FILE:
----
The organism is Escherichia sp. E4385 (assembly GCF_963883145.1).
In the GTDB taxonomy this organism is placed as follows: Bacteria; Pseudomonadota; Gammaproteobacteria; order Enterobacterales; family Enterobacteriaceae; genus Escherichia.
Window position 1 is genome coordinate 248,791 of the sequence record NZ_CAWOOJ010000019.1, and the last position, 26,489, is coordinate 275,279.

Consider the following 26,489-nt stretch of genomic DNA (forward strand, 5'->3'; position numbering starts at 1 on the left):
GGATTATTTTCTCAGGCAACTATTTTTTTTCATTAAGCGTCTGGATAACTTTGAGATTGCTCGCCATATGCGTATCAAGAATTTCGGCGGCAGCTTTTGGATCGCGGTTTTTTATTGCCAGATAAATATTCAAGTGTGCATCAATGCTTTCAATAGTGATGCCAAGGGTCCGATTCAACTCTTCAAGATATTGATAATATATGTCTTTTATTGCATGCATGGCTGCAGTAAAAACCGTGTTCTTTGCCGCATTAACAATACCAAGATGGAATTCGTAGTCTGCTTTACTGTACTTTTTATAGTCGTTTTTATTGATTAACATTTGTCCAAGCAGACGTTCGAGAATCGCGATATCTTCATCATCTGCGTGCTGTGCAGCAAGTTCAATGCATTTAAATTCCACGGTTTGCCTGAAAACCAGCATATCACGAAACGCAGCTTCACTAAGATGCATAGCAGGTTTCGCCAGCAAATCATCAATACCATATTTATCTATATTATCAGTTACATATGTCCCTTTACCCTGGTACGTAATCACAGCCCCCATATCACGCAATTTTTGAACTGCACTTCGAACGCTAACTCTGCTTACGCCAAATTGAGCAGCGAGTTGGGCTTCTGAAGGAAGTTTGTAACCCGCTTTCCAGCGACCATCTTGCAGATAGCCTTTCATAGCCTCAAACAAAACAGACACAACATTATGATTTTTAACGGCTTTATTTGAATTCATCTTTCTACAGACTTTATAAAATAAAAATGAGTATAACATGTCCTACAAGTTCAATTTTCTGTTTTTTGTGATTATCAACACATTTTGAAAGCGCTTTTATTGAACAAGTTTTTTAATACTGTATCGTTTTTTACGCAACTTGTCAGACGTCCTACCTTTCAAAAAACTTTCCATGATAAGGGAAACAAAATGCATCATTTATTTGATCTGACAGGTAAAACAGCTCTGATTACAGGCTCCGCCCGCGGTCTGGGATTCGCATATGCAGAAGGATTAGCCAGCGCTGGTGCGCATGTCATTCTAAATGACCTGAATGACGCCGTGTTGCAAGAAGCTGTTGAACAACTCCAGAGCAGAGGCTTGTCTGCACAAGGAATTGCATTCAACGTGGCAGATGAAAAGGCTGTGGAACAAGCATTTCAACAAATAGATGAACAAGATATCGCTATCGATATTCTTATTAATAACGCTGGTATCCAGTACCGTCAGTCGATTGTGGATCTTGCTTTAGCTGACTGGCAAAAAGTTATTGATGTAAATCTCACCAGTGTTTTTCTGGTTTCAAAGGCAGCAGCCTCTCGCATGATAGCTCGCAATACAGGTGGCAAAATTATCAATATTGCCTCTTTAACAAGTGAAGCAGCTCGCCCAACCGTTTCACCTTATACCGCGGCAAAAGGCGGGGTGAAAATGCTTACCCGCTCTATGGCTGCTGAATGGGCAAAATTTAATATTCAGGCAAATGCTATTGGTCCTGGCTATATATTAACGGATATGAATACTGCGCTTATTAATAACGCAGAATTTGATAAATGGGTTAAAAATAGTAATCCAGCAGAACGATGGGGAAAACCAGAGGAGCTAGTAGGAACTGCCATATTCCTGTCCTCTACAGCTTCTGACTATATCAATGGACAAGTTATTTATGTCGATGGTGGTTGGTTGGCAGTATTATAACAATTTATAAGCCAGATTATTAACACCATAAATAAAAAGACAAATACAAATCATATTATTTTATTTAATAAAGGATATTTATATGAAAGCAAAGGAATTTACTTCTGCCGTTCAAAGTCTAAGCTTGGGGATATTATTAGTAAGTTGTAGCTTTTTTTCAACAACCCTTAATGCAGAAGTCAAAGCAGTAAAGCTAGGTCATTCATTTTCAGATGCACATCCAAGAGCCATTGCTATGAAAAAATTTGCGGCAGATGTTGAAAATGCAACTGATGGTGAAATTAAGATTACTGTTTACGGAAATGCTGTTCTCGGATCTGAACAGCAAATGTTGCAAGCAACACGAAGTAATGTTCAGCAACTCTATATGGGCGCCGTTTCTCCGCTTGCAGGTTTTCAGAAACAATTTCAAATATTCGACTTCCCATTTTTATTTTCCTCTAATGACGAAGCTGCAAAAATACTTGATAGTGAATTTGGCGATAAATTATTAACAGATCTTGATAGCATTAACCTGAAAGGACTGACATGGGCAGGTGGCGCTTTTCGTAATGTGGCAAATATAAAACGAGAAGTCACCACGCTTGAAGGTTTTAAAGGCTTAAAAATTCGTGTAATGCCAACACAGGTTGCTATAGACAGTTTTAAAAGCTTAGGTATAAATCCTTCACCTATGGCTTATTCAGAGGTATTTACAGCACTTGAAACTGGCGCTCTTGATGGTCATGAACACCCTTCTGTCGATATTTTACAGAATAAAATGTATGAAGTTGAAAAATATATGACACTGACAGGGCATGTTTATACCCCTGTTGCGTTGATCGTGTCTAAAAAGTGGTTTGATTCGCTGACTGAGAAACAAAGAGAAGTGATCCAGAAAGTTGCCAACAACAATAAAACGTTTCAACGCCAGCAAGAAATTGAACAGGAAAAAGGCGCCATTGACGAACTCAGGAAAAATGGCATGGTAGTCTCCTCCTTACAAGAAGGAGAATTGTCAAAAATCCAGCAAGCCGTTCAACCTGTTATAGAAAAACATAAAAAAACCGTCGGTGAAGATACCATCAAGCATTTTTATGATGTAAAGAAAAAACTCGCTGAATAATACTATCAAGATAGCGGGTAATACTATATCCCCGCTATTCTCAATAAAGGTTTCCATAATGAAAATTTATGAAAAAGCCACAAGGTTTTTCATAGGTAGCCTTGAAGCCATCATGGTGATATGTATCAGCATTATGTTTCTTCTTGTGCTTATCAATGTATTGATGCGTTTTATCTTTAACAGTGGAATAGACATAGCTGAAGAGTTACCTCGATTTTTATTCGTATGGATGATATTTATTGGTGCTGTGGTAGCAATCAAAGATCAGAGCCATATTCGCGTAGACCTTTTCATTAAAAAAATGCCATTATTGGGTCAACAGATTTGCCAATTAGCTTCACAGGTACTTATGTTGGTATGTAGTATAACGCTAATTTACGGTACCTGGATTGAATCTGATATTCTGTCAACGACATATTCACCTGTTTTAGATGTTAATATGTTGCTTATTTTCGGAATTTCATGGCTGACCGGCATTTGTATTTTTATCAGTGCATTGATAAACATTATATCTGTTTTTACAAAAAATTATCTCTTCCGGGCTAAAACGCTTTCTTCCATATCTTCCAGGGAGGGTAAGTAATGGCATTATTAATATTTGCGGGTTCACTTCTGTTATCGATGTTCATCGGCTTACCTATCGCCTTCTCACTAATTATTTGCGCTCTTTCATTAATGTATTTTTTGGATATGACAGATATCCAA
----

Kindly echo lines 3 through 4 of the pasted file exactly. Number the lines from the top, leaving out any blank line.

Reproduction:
Window position 1 is genome coordinate 248,791 of the sequence record NZ_CAWOOJ010000019.1, and the last position, 26,489, is coordinate 275,279.

Consider the following 26,489-nt stretch of genomic DNA (forward strand, 5'->3'; position numbering starts at 1 on the left):